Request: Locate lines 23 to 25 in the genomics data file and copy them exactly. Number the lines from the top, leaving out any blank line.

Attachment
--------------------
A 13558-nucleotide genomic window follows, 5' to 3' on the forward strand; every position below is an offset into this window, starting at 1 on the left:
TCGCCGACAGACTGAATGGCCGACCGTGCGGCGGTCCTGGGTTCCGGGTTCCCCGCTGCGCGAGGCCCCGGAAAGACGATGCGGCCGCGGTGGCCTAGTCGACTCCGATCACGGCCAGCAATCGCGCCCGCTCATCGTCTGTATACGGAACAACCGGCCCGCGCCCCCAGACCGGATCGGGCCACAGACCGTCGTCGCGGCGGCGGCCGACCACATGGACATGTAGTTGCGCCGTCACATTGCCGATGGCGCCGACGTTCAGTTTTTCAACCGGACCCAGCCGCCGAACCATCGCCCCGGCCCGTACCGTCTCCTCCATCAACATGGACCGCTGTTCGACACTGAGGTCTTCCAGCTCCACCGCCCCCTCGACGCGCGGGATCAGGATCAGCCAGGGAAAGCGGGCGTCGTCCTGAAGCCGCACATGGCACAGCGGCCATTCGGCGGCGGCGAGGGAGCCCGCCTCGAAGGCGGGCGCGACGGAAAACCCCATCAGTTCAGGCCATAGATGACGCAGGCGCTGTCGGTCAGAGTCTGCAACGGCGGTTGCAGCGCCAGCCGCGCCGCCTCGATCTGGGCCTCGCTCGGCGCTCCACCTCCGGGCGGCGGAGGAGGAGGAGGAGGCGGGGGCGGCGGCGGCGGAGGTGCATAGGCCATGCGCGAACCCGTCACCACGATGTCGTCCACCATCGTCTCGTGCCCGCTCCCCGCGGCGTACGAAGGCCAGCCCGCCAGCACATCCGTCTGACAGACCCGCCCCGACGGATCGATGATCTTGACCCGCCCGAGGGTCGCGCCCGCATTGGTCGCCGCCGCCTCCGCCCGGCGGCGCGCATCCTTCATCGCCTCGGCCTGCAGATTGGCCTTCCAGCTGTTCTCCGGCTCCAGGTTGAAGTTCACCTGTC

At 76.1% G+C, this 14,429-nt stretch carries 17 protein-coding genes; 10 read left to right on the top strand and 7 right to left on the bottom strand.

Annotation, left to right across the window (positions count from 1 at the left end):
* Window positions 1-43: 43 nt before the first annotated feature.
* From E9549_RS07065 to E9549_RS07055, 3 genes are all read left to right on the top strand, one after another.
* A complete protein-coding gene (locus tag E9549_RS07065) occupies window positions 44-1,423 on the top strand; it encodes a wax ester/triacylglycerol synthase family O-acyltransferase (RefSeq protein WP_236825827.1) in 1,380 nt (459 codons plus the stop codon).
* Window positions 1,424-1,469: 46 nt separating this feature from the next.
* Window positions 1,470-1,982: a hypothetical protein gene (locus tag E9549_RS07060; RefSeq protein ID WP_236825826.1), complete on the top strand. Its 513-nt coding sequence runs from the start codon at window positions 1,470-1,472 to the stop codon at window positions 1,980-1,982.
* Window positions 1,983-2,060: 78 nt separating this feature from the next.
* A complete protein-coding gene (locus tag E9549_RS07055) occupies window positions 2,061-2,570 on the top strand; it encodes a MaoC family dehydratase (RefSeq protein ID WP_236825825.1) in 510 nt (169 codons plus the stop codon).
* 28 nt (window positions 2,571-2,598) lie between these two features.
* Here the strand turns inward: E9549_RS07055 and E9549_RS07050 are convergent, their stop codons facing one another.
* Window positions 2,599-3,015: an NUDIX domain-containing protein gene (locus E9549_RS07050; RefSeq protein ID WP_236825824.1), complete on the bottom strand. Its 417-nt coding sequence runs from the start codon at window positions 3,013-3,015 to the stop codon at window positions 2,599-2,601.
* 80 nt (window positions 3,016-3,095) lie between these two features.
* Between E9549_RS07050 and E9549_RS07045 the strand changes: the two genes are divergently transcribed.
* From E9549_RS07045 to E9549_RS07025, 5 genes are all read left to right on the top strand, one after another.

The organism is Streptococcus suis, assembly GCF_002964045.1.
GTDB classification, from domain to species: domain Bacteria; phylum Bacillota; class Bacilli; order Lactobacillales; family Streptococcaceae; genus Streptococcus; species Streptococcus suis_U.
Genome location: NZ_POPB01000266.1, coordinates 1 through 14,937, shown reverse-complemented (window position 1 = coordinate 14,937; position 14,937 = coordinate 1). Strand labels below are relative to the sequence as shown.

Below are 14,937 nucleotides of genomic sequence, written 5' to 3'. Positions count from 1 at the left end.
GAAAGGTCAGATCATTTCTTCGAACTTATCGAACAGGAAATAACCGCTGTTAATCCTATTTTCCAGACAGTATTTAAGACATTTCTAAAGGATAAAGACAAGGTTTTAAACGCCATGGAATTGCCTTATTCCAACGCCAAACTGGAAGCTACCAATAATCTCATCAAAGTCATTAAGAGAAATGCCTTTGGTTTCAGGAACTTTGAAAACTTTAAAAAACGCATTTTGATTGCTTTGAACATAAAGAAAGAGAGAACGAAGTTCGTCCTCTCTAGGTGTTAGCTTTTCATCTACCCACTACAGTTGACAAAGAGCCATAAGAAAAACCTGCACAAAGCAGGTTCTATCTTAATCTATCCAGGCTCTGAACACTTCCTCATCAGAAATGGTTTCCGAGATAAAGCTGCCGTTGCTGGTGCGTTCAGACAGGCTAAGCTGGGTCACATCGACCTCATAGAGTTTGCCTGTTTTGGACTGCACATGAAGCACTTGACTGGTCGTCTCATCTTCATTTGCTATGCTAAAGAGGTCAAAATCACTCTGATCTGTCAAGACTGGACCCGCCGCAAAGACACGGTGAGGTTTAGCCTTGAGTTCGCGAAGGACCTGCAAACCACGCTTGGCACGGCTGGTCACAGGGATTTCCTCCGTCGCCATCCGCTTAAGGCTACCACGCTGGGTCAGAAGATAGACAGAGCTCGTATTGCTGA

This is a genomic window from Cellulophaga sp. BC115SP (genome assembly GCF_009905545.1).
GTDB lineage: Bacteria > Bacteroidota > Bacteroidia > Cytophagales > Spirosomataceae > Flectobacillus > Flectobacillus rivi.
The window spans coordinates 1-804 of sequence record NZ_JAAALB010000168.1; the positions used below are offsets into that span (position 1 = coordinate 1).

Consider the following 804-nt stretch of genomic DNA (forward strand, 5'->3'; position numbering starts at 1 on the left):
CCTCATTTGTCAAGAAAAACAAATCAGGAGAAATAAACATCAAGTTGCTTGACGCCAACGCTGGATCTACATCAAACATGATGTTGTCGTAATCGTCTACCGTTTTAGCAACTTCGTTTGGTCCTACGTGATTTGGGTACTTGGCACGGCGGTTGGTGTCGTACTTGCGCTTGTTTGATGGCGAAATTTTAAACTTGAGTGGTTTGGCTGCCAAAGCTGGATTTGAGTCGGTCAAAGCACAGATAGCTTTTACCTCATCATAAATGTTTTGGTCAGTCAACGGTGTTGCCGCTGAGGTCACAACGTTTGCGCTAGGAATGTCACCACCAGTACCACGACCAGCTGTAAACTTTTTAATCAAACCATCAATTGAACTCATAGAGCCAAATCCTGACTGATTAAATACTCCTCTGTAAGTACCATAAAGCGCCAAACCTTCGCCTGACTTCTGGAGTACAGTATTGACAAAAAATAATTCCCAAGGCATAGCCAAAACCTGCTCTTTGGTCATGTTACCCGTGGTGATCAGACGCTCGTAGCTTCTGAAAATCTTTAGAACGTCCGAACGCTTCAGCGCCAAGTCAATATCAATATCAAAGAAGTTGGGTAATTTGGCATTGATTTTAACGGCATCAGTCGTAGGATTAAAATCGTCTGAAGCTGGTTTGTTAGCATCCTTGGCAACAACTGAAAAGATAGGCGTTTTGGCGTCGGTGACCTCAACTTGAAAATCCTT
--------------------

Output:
This is a genomic window from Cellulophaga sp. BC115SP (genome assembly GCF_009905545.1).
GTDB lineage: Bacteria > Bacteroidota > Bacteroidia > Cytophagales > Spirosomataceae > Flectobacillus > Flectobacillus rivi.
The window spans coordinates 1-804 of sequence record NZ_JAAALB010000168.1; the positions used below are offsets into that span (position 1 = coordinate 1).